Ronnie O'Sullivan successfully defended his Shanghai Masters title after defeating Barry Hawkins 11-9 in the final.
Competing in his first event of the season, the Rocket followed up his victories over Neil Robertson (6-2), Stuart Bingham (6-2) and Kyren Wilson (10-6) earlier in the week to win the most lucrative invitational tournament in the history of the sport.
But the 42-year-old, who pockets £200,000 out of the total event prize money of £725,000, had to do things the hard way against Hawkins having trailed 6-4 at the interval.
The Hawk came flying out of the traps this afternoon and made a break of 125 on his way to establishing a 3-1 advantage at the mid-session.
O’Sullivan forced his way back into the match when they returned to level at 3-3. However, it was Hawkins, who top scored with a break of 132, who won three out of the last four frames to take the lead into the evening session.
The Rocket, who brushed aside Judd Trump 10-3 in last year's final, found another gear after the interval, taking the first four frames with breaks of 64, 61, 56 and his first century of the match (113) to surge into the lead for the first time.
O'Sullivan took two of the next three to move one frame away from victory only for Hawkins to pull one back before taking a scrappy 19th frame.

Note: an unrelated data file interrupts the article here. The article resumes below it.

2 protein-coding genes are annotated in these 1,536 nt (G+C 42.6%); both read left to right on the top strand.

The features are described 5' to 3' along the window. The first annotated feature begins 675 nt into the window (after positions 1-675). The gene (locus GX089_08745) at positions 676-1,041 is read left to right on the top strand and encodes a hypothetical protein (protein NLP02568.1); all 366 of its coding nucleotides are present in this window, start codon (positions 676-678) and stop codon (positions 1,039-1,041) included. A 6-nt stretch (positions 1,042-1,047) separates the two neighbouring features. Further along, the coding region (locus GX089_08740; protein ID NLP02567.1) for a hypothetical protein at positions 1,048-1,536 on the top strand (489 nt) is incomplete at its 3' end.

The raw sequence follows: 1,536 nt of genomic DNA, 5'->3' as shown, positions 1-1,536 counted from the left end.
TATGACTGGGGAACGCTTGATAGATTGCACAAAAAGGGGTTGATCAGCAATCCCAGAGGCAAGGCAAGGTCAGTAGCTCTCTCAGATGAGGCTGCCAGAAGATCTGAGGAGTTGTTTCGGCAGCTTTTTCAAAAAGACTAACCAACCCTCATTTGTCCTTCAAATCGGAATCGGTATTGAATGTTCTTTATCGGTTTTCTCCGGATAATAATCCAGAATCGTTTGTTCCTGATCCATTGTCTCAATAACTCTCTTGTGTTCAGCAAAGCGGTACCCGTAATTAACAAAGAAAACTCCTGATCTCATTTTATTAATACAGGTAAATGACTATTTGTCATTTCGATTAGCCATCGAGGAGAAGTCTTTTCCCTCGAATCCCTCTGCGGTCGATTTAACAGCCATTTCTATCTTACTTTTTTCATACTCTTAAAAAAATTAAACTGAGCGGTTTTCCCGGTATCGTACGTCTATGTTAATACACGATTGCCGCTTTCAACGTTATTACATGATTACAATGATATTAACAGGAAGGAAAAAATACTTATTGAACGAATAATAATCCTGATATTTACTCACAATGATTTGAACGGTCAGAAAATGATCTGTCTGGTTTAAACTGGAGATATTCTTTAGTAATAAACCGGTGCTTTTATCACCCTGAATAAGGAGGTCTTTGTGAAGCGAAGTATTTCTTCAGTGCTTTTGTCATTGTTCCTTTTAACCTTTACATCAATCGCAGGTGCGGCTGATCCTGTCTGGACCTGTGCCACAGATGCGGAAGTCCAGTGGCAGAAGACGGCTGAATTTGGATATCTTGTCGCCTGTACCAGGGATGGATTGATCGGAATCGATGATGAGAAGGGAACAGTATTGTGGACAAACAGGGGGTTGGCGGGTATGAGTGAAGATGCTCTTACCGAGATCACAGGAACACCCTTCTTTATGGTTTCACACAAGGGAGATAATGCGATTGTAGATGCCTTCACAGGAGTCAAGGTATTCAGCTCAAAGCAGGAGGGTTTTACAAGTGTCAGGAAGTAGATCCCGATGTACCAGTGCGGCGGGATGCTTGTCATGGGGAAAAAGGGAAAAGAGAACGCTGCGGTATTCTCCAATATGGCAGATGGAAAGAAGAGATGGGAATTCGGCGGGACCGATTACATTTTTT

But the Rocket held his nerve to get the job done in the next thanks to a superb century break.
O'Sullivan said: “Barry probably played the best snooker in the whole tournament. He played a great match with Ding and a good one with Mark Williams. He's the in-form player.
"Tough on Barry, but I played well at the end of the match when it mattered so I am really happy to get this victory.
“I managed to find something on the practice table before the start of the evening. I was struggling with my cueing a bit so it was nice to be able to play with a bit more confidence and freedom.
“It is a very major and prestigious tournament. There are a few like that now though.
"You have the Champion of Champions, which is a great tournament. This and the Masters are great tournaments, just because every player in it is very very good.”
Hawkins, who picked up £100,000 for being runner-up, felt that part of the reason for his defeat was the fact that he couldn’t carry his momentum from the afternoon into the evening session.
He said: “I’m a little bit disappointed to lose another final. I thought I played a decent part in a decent final.
"I felt I struggled a bit tonight, whereas I was flowing a bit better in the afternoon.”